Mark 2017 as the year Kingsport got its mojo back.
After two straight years of population declines, the Model City led the area in population gains. It also had the hottest existing home sales market; its best employment numbers in five years; and while it didn’t have the strongest new home market builders were pushed to keep up with demand. Its sales tax collections position also improved.
The biggest jewel in the crown is the just-released Census population estimates for 2017 that show Kingsport added 1,016 residents last year boosting its population to a little over 53,300 people. Last year’s population gain was seven times greater than it was in Johnson City, which had the area’s second-best growth.
Johnson City remains the largest area city with almost 66,400 residents. It’s also the only city that has added population every year since the 2010 census and its own progression of economic recovery.
Elizabethton, Erwin, and Unicoi had their first population increases in five years, and Greeneville was positive after a two-year slump.
The Twin Cities posted twin population loses.
Population growth wasn’t across the board since smaller Northeast Tennessee cities and towns were stagnant. The aggregate was a loss of 178 people.
Losses were across the board in the region’s Southwest Virginia cities and towns. The lone exception was Haysi. Its population was the same as 2016. The combined population loss was 432 people.
The seven-county Tri-Cities region had a population gain of 2,311. It was the second straight gain after losses in 2013, 2014 and 2015. Migration remains the sole population change driver. During 2017 there were 4,875 births and 6,069 deaths in the Tri-Cities.
Some of that migration was job-related, and some were retirees. The latter is of particular interest since the number of this type newcomers dwindled until housing markets nationwide improved enough for those folks to sell their homes and relocate. And most of them are moving South. At the same time, the folks who watch demographic shifts says the halfbacks are speeding up their relocation from Florida to middle Appalachia.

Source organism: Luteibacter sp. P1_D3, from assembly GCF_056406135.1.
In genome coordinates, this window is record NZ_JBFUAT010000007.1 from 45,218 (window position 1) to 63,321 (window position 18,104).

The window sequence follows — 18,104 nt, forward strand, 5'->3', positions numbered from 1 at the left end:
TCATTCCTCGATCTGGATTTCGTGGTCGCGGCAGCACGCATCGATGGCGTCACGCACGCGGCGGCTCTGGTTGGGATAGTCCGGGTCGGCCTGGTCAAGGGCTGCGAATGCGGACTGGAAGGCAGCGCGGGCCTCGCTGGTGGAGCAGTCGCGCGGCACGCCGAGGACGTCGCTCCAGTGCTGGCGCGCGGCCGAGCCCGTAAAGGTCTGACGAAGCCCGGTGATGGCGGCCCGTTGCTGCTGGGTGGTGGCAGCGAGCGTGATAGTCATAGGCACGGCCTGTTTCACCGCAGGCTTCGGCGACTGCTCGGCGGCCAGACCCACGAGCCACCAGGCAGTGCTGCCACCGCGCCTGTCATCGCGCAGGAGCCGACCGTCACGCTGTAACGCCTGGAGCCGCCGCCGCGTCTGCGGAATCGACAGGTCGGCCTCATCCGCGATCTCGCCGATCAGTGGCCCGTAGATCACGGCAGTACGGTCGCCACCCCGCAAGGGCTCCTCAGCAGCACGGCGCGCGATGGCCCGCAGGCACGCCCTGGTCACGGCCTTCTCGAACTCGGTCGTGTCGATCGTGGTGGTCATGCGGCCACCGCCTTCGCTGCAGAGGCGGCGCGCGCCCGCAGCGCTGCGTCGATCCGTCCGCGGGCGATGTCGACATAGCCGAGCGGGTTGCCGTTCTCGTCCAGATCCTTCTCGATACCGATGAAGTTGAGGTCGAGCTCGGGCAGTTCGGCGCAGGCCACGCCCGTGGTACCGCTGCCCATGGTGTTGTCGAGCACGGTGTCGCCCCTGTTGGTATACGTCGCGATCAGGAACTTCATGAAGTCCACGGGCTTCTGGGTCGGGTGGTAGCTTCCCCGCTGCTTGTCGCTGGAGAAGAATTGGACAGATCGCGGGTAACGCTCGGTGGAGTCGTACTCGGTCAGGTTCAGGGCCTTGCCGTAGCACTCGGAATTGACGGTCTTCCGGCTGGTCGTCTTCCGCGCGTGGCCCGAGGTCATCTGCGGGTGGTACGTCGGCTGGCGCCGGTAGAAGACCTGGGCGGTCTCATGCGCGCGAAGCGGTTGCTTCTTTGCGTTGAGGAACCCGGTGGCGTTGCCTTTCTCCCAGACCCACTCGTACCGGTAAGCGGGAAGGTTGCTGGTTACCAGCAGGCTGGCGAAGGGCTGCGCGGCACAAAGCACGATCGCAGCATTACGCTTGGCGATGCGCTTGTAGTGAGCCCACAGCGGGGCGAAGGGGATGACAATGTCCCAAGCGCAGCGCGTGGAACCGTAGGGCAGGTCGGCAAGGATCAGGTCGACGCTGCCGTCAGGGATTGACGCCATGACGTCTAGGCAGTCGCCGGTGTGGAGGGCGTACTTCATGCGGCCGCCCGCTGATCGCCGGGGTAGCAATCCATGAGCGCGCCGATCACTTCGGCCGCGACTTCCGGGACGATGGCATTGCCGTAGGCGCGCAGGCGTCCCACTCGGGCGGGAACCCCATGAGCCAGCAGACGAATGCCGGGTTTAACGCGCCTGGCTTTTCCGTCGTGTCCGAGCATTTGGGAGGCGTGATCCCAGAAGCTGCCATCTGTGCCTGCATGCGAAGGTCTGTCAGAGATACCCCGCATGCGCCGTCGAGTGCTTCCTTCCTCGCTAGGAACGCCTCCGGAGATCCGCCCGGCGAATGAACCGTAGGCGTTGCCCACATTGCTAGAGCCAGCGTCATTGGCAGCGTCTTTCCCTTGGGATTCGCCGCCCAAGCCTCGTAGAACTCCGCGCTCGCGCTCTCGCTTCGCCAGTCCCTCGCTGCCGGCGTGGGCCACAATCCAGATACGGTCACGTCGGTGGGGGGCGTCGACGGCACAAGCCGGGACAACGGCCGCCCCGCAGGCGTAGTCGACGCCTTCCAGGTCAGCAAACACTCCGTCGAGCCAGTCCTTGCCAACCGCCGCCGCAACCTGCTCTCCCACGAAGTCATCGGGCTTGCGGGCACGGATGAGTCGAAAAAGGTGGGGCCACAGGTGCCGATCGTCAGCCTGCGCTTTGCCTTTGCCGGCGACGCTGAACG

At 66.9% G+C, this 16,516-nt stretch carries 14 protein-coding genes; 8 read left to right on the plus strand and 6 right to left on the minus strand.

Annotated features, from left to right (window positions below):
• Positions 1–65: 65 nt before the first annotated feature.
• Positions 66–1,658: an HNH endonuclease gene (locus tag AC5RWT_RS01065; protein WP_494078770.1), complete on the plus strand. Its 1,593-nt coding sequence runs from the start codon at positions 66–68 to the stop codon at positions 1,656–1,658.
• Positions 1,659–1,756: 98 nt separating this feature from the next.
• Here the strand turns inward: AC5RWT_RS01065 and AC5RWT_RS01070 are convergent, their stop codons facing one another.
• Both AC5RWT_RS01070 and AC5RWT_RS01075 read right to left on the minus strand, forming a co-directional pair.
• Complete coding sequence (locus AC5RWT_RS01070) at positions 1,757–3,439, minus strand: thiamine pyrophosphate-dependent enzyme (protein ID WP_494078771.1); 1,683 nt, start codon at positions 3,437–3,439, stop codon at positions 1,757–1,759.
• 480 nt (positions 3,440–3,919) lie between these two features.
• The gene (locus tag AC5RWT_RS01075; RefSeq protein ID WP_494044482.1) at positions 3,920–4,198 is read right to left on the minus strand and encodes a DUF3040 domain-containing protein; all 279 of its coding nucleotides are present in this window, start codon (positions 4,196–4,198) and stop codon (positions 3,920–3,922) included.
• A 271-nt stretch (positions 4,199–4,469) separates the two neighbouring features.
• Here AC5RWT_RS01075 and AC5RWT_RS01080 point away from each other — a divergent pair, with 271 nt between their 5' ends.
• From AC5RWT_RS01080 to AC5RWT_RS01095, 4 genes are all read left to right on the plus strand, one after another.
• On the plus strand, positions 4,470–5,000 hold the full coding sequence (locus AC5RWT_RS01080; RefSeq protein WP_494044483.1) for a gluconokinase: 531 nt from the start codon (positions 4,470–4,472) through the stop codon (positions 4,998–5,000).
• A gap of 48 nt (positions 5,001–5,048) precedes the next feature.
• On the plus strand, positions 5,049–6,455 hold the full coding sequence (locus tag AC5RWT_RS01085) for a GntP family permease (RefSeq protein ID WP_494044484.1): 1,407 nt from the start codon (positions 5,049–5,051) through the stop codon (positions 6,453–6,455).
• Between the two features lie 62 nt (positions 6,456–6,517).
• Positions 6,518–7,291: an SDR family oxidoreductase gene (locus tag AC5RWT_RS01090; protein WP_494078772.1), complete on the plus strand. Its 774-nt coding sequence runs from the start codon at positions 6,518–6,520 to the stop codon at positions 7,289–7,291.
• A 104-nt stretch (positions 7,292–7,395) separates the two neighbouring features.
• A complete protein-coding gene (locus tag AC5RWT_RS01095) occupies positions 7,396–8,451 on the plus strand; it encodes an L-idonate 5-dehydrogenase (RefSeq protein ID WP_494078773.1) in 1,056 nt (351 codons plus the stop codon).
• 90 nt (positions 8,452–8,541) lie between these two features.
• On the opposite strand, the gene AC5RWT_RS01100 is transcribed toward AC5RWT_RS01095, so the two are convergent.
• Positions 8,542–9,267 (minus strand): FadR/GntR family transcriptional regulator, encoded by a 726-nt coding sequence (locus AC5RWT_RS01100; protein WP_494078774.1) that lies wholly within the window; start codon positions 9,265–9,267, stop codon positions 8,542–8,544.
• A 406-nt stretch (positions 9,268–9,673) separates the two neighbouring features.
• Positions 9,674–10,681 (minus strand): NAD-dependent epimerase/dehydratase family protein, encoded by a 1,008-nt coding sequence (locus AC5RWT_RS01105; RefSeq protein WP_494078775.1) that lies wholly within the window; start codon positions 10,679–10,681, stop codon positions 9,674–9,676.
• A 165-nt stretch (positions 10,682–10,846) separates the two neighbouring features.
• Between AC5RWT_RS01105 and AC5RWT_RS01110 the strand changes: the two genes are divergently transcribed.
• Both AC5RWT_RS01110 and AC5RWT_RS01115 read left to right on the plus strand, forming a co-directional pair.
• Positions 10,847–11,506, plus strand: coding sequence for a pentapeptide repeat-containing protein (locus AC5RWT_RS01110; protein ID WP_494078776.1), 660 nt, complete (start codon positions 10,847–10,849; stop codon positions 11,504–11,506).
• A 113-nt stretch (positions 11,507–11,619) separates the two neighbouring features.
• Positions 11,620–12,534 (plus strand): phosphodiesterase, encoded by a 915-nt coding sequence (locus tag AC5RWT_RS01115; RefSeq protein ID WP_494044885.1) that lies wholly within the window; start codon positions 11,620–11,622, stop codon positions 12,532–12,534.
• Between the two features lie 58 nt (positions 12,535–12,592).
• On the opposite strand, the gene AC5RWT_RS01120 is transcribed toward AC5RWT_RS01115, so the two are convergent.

So, what drove so many newcomers to Kingsport last year?
Some of the expansion was job-related, but housing affordability was likely the larger driver. Simply put, housing in Kingsport was less expensive than it was in Johnson City during a year when home prices were rising faster than wages and inflation. Home sales in Johnson City peaked in 2016 then began to soften while prices increased. Last year the annual average inflation-adjusted Johnson City existing home sale price was up 4.8% while it was up 2.9% in Kingsport. The bottom line was the average sales price in Kingsport was $171,741 while it was $222,687 in Johnson City. That gave bargain seekers or those whose budget put them in the $200,000 and below market almost 51,000 reasons to look at homes in Kingsport.
At the same time, an attractive forgivable loan program from the Tennessee Housing Development Agency in the 37660-zip code was another strong incentive. And then there’s the Kingsport rental market. Early last year there were bets that the addition of so much new apartment product would drive occupancy rates to scary levels. But that hasn’t happened. While the apartment market is in more flux that the markets in Bristol or Johnson City it has given give renters more options. The test will be how long rents – which are under pressure to increase by some of the large complex owners – will remain affordable.
The challenge or Kingsport this year is to sustain some of the momentum it gained it gained in 2017. Most of the region has exhausted housing as an untapped growth resource and while builders are replenishing the stock, not nearly enough new homes are being built to meet demand. By most standards, the region is at full employment and it’s increasingly beginning to look like labor has joined housing in the crunch department. What hasn’t proportionally increased with last year’s economic gains is wages. They are increasing but both the Johnson City and Kingsport-Bristol Metropolitan Statistical Areas have some of the lowest private sector wage averages in the state.